Tonight I feel profoundly discouraged.
My life stretches out in front of me, never different, never better, just longer.
Sometimes colliding events steal the joy of living. Tonight disappointment swirls into biochemistry and the increasing darkness of early winter. Snow and freezing rain coat the Seward Highway from Girdwood to Anchorage, pushing my driving phobia into panic mode, cutting me off from UU friends in town.
During this first part of Alaskan winter, when each day get darker and shorter, the walls close in, and “hope is hard to find” (as the song says).
Then winter solstice comes, a misleading moment of joy in the return of the light.
There’s still a lot more winter on the other side of solstice. Yes, there’s more light every day, and increasing energy comes with more light. But snow and ice keep building, and we don’t see anything green and growing until mid-to-late May. In their own way, the long months of lingering winter after solstice are just as dispiriting as the darkening days before solstice.
People who have never lived in Alaska often ask us, “How can you stand the winters?”
I have a stock answer––I talk about having hobbies, staying busy, getting outdoors when the sun’s out.
But there’s a deeper answer. Winter teaches perseverance. It teaches the hard-won skills of endurance and persistence, of doing what you don’t feel like doing, because the alternative feels worse.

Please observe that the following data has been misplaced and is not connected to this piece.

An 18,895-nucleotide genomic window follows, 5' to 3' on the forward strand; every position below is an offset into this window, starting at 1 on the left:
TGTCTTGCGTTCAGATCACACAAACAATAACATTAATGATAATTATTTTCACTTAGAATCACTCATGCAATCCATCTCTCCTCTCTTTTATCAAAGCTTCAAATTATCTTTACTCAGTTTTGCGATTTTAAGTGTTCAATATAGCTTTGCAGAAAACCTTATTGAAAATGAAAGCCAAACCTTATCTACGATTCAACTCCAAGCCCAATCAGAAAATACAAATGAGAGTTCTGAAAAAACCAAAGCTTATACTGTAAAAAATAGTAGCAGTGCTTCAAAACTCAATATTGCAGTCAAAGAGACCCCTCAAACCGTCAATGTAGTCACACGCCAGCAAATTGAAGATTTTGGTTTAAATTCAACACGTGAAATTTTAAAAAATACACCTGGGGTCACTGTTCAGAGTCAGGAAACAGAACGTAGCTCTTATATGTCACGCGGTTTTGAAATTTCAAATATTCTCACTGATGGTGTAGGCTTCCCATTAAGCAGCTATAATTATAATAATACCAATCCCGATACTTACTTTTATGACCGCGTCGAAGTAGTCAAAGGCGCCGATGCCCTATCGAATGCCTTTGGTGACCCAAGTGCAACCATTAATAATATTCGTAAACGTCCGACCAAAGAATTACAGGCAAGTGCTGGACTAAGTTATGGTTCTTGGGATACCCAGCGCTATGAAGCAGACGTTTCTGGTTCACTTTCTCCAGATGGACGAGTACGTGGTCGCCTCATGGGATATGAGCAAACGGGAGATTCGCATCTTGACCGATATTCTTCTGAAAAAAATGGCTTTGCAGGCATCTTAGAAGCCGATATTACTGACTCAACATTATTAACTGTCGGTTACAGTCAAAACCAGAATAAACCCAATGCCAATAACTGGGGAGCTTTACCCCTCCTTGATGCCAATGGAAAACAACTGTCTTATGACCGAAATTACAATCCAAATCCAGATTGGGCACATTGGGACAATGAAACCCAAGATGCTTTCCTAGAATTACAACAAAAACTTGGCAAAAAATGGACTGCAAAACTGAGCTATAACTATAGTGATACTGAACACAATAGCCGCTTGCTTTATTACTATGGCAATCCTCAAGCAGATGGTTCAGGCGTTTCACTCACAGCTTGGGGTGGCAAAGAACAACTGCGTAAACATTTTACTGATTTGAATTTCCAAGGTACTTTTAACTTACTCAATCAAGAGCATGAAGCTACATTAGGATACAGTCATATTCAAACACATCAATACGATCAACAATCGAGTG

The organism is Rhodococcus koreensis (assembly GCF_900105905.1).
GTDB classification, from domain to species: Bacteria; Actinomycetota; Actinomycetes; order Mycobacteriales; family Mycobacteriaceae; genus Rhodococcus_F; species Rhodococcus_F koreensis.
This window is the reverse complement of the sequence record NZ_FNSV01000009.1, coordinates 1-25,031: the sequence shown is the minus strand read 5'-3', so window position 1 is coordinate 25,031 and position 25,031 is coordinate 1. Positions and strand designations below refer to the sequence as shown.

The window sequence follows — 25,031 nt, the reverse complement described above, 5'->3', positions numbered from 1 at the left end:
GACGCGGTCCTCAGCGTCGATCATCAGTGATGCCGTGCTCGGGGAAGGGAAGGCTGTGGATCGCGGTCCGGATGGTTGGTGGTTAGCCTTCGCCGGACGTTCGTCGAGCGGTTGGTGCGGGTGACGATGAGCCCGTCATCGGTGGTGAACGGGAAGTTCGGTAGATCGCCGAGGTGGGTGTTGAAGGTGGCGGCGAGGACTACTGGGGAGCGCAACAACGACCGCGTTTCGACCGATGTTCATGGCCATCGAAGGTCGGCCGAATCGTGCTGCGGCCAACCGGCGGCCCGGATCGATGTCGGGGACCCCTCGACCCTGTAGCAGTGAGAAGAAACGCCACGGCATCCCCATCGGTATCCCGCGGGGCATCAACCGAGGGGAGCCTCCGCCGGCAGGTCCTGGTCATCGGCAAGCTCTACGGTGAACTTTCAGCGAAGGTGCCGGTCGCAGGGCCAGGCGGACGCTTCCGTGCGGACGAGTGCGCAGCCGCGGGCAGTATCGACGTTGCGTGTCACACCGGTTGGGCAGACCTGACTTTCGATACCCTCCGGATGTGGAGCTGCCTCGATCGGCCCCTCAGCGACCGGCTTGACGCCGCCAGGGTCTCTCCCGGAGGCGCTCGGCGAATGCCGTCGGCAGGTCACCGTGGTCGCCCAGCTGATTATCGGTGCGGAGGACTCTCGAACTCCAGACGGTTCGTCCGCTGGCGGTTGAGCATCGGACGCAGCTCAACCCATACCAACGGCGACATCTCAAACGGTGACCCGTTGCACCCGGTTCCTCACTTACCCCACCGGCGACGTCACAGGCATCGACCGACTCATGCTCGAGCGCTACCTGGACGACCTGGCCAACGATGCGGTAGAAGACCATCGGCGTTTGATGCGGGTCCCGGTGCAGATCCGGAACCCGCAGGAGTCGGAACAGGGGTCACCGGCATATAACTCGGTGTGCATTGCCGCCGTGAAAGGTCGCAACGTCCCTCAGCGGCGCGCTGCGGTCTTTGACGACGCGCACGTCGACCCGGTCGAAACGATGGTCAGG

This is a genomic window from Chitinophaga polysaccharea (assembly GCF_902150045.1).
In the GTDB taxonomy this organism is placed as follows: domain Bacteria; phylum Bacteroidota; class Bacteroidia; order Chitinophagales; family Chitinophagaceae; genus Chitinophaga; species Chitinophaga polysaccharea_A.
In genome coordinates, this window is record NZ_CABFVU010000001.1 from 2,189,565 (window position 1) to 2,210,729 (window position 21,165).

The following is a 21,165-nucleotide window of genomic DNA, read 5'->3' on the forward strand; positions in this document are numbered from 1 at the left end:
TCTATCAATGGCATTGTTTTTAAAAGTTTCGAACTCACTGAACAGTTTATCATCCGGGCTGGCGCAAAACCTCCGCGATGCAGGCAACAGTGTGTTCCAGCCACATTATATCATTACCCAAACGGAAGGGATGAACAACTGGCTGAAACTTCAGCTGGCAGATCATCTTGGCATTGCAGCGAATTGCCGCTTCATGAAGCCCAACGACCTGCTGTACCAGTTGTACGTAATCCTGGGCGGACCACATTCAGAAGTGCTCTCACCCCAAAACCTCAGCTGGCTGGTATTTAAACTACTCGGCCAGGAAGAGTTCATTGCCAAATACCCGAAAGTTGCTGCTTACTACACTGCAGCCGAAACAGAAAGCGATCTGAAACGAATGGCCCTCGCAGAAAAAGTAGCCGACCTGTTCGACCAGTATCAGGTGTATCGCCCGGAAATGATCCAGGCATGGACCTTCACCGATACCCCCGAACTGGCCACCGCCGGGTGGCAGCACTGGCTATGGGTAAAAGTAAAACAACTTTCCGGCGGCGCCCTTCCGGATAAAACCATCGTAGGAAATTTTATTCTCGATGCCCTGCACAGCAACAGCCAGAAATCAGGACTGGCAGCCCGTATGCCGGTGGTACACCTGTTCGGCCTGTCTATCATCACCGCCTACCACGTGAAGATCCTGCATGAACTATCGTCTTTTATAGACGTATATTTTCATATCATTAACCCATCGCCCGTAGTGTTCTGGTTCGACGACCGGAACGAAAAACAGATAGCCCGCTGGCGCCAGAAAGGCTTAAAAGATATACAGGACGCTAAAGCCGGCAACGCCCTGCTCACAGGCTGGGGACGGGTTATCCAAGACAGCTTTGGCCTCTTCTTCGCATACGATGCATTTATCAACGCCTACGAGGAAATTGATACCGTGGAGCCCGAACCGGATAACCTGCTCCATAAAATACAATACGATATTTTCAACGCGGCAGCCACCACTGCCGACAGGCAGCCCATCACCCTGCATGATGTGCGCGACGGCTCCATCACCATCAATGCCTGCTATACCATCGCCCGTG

So on nights like tonight, I move the laundry along, pay the bills, and take Brady with me on a short walk across the street to the post office. I write a post like this one, to get the toxic feelings out of my system, and I make dinner for Liesl and me.
I don’t feel like doing any of those things. I’d rather just curl up under a blanket in the dark. But I know from long experience that the blanket is false comfort. Sometimes you just have to grit your teeth, and keep moving, keep doing the right thing.
There’s also some self-nurture involved in surviving Alaskan winters. We’ll probably watch a movie tonight, one that will take me out of myself, distracting me until the mood passes.
And it will pass. That’s the lesson of the turning wheel of Alaskan seasons. Long as the winters are, spring does come, and glorious summer, full of light and Sitka roses.
Photo by Gretchen Fitzenrider.